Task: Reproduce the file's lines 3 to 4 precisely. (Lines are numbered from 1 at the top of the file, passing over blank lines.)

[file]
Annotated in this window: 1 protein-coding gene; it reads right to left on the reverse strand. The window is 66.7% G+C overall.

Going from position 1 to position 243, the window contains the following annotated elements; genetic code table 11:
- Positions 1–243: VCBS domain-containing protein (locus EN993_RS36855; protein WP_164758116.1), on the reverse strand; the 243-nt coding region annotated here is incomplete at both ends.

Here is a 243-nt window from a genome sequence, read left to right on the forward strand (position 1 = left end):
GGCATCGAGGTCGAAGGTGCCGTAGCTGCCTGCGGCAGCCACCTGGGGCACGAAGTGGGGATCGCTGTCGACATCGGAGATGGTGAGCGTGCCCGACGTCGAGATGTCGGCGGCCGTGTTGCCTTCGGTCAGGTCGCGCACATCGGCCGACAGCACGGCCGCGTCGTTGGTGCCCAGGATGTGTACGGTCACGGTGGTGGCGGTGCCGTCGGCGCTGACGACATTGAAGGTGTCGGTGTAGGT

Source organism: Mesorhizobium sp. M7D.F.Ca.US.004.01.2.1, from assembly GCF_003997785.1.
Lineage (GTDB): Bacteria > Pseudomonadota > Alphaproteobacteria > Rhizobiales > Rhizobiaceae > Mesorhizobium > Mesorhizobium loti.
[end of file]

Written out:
- Positions 1–243: VCBS domain-containing protein (locus EN993_RS36855; protein WP_164758116.1), on the reverse strand; the 243-nt coding region annotated here is incomplete at both ends.

Here is a 243-nt window from a genome sequence, read left to right on the forward strand (position 1 = left end):